jME3 supports several types of special effects: Post-Processor Filters, SceneProcessors, and Particle Emitters (also known as particle systems). This list contains screenshots and links to sample code that demonstrates how to add the effect to a scene.

Sample Code

  • There is one com.jme3.effect.ParticleEmitter class for all Particle Systems.

  • There is one class and several (all Filters have Filter in their names).

  • There are several SceneProcessor classes in various packages, including e.g. com.jme3.shadow. and com.jme3.water. (SceneProcessor have Processor or Renderer in their names).

Particle Emitter

public class MyGame extends SimpleApplication {
  public void simpleInitApp() {
    ParticleEmitter pm = new ParticleEmitter("my particle effect", Type.Triangle, 60);
    Material pmMat = new Material(assetManager, "Common/MatDefs/Misc/Particle.j3md");
    pmMat.setTexture("Texture", assetManager.loadTexture("Effects/spark.png"));
    rootNode.attachChild(pm); // attach one or more emitters to any node

Scene Processor

public class MyGame extends SimpleApplication {
    private BasicShadowRenderer bsr;

    public void simpleInitApp() {
        bsr = new BasicShadowRenderer(assetManager, 1024);
        bsr.setDirection(new Vector3f(.3f, -0.5f, -0.5f));
        viewPort.addProcessor(bsr); // add one or more sceneprocessor to viewport

Post-Processor Filter

public class MyGame extends SimpleApplication {
    private FilterPostProcessor fpp; // one FilterPostProcessor per app
    private SomeFilter sf;           // one or more Filters per app

    public void simpleInitApp() {
        fpp = new FilterPostProcessor(assetManager);
        viewPort.addProcessor(fpp); // add one FilterPostProcessor to viewPort

        sf = new SomeFilter();
        fpp.addFilter(sf);  // add one or more Filters to FilterPostProcessor



The jMonkeyEngine’s “SeaMonkey WaterFilter” simulates ocean waves, foam, including cool underwater caustics.
Use the SimpleWaterProcessor (SceneProcessor) for small, limited bodies of water, such as puddles, drinking troughs, pools, fountains.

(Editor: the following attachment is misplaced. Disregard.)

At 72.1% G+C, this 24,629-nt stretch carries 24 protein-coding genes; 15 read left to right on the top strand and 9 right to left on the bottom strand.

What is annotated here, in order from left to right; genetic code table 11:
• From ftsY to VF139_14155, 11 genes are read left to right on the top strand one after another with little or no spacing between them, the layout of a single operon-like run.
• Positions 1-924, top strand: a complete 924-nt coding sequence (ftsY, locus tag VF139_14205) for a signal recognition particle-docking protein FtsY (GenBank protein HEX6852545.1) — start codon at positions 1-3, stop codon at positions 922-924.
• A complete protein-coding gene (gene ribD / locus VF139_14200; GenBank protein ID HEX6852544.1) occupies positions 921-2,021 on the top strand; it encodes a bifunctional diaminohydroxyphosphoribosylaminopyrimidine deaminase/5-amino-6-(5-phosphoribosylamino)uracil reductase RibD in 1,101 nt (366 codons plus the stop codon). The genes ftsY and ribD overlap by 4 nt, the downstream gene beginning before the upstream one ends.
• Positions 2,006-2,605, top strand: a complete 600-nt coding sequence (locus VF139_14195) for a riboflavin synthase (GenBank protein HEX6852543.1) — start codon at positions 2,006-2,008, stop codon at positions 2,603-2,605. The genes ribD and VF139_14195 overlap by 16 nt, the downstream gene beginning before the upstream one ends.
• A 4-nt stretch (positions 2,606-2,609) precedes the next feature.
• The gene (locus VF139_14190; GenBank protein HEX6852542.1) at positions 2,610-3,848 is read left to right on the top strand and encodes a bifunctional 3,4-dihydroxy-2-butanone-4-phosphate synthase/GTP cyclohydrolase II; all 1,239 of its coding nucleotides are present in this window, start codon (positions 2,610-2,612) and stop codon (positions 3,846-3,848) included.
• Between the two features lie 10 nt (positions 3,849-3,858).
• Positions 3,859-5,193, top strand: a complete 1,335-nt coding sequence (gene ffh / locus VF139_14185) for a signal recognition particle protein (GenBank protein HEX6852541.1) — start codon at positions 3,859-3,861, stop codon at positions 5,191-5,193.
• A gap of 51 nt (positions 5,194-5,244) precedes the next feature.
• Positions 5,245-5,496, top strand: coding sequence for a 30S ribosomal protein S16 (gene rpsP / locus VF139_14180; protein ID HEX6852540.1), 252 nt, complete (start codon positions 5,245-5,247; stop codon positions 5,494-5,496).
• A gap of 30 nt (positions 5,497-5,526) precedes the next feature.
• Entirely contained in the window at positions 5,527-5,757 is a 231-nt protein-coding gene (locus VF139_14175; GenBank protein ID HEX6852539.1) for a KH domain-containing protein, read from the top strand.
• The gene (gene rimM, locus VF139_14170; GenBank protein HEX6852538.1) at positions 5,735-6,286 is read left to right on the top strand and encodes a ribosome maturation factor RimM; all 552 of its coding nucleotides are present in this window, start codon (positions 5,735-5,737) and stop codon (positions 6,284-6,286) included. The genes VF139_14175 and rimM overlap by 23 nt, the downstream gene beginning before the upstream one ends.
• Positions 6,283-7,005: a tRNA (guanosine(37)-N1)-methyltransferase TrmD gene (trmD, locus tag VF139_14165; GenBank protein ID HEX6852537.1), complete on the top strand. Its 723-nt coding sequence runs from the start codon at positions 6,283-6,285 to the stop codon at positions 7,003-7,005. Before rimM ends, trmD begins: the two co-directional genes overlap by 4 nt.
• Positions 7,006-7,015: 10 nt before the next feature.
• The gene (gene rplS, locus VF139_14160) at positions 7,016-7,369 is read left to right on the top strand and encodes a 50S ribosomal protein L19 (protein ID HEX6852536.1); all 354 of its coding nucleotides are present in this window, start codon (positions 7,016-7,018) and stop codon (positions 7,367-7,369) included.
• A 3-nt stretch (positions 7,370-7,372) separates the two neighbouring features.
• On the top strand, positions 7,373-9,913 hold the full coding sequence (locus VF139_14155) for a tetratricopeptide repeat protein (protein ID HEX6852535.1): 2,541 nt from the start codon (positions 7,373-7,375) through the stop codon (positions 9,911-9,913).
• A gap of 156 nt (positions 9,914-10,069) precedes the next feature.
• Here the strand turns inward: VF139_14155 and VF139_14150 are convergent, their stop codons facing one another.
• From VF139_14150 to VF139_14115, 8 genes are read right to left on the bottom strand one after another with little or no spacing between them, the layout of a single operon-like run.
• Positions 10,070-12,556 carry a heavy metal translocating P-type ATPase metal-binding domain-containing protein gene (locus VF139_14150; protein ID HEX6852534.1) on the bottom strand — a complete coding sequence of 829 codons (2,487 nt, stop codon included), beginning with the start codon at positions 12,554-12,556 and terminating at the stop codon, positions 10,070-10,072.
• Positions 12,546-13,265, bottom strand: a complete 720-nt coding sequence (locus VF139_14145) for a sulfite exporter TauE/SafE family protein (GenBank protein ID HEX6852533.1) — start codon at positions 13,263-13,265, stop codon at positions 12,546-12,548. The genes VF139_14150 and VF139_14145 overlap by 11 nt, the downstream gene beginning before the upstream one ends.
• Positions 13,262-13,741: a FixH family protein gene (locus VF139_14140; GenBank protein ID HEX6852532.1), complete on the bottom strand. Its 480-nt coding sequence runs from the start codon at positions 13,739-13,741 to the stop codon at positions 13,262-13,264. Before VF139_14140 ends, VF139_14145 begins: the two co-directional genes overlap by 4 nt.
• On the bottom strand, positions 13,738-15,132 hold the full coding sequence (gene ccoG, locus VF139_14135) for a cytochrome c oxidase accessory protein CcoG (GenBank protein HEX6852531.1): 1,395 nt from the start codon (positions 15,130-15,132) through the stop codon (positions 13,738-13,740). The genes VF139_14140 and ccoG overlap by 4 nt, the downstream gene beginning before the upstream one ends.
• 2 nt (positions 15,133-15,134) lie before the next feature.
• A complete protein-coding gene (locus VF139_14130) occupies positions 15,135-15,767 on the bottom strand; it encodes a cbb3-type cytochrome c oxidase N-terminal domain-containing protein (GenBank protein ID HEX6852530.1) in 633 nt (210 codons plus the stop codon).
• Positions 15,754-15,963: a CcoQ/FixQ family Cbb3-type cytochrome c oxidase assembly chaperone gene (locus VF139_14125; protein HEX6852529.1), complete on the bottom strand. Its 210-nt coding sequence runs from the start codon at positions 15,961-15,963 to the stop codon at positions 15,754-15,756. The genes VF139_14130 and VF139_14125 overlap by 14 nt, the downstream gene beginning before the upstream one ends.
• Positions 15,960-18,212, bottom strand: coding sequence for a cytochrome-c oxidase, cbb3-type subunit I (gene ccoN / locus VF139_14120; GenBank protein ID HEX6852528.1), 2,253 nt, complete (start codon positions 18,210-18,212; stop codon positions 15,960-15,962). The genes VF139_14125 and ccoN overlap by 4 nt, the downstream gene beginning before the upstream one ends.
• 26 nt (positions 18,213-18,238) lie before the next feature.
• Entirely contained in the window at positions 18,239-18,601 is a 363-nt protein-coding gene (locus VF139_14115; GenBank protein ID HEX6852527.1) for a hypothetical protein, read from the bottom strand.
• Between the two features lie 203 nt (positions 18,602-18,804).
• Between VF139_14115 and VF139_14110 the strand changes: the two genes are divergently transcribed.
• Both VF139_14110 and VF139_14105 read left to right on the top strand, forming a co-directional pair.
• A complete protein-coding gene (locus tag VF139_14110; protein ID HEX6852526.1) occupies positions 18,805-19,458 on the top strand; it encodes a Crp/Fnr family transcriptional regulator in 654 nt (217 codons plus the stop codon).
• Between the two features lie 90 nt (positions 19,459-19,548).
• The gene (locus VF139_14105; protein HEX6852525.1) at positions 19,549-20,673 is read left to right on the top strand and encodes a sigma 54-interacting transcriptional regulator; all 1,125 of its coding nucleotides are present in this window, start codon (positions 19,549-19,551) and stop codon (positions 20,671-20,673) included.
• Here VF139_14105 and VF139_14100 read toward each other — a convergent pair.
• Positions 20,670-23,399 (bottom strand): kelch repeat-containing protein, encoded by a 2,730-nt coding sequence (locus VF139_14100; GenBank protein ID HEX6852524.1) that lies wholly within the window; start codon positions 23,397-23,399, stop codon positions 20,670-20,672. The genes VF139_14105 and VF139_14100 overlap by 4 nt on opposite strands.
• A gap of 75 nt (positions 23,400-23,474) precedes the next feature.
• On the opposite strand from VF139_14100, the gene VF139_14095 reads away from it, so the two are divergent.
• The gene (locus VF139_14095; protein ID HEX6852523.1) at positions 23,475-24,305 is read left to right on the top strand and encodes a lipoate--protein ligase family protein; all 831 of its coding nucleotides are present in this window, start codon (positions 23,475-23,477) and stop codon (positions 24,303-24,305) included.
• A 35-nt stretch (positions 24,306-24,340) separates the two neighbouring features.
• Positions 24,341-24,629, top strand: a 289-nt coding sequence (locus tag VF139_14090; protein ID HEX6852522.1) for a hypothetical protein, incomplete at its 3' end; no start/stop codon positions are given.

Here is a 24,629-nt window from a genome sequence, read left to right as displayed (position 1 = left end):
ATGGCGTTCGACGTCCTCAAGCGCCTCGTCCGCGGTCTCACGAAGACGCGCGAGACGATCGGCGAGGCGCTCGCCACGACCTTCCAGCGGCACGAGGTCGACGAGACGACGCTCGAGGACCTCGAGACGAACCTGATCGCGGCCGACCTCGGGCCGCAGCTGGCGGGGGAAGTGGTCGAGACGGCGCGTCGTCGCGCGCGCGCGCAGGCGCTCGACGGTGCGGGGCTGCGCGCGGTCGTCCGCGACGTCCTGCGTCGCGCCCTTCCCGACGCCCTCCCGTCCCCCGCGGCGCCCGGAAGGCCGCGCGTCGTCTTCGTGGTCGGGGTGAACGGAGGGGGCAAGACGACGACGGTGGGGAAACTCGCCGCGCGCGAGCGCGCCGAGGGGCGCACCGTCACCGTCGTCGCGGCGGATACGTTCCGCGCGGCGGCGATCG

See also:


Environment Effects

Depth of Field Blur



Light Scattering


Light and Shadows

Bloom and Glow





Special: Glass, Metal, Dissolve, Toon

Toon Effect


Fade in / Fade out

User Contributed


  • LightBlow Shader – blend material texture maps.

  • FakeParticleBlow Shader – jet, fire effect.

  • ToonBlow Shader – Toon Shading, toon edges.

  • Dissolve Shader – Scifi teleportation/dissolve effect.

  • MatCap Shader – Gold, metals, glass, toons…!

  • Glass Shader – Glass.

  • Force Shield Shader – Scifi impact-on-force-field effect.

  • SimpleSprite Shader – Animated textures.

  • SimpleSpriteParticle Shader – Sprite library.

  • MovingTexture Shader – Animated cloud/mist texture.

  • SoftParticles Shader – Fire, clouds, smoke etc.

  • Displace Shader – Deformation effect: Ripple, wave, pulse, swell!

Thanks for your awesome contributions! Keep them coming!

Particle Emitters: Explosions, Fire, Smoke


Particle emitter effects are highly configurable and can have any texture. They can simulate smoke, dust, leaves, meteors, snowflakes, mosquitos, fire, explosions, clusters, embers, sparks…

Creating your own Filters

Here is an extract taken from @nehon in the forum thread (

The methods are called in this order (pretty much the same flow as processors): - initFilter() is called once when the FilterPostPorcessor is initialized or when the filter is added to the processor and this one as already been initialized.

for each frame the methods are called in that sequence : - preFrame() occurs before anything happens - postQueue() occcurs once the queues have been populated (there is one queue per bucket and 2 additional queues for the shadows, casters and recievers). Note that geometries in the queues are the one in the view frustum. - postFrame occurs once the main frame has been rendered (the back buffer)

Those methods are optional in a filter, they are only there if you want to hook in the rendering process.

The material variable is here for convenience. You have a getMaterial method that returns the material that’s gonna be used to render the full screen quad. It just happened that in every implementation I had a material attribute in all my sub-classes, so I just put it back in the abstract class. Most of the time getMaterial returns this attribute.

Forced-technique can be any technique really, they are more related with the material system than to the filters but anyway. When you use a forced technique the renderer tries to select it on the material of each geometry, if the technique does not exists for the material the geometry is not rendered. You assume well about the SSAO filer, the normal of the scene are rendered to a texture in a pre pass.

Passes : these are filters in filters in a way. First they are a convenient way to initialize a FrameBuffer and the associated textures it needs, then you can use them for what ever you want. For example, a Pass can be (as in the SSAO filter) an extra render of the scene with a forced technique, and you have to handle the render yourself in the postQueue method. It can be a post pass to do after the main filter has been rendered to screen (for example an additional blur pass used in SSAO again). You have a list of passes called postRenderPass in the Filter abstract class. If you add a pass to this list, it’ll be automatically rendered by the FilterPostProcessor during the filter chain.

The bloom Filter does an intensive use of passes.

Filters in a nutshell.

See also: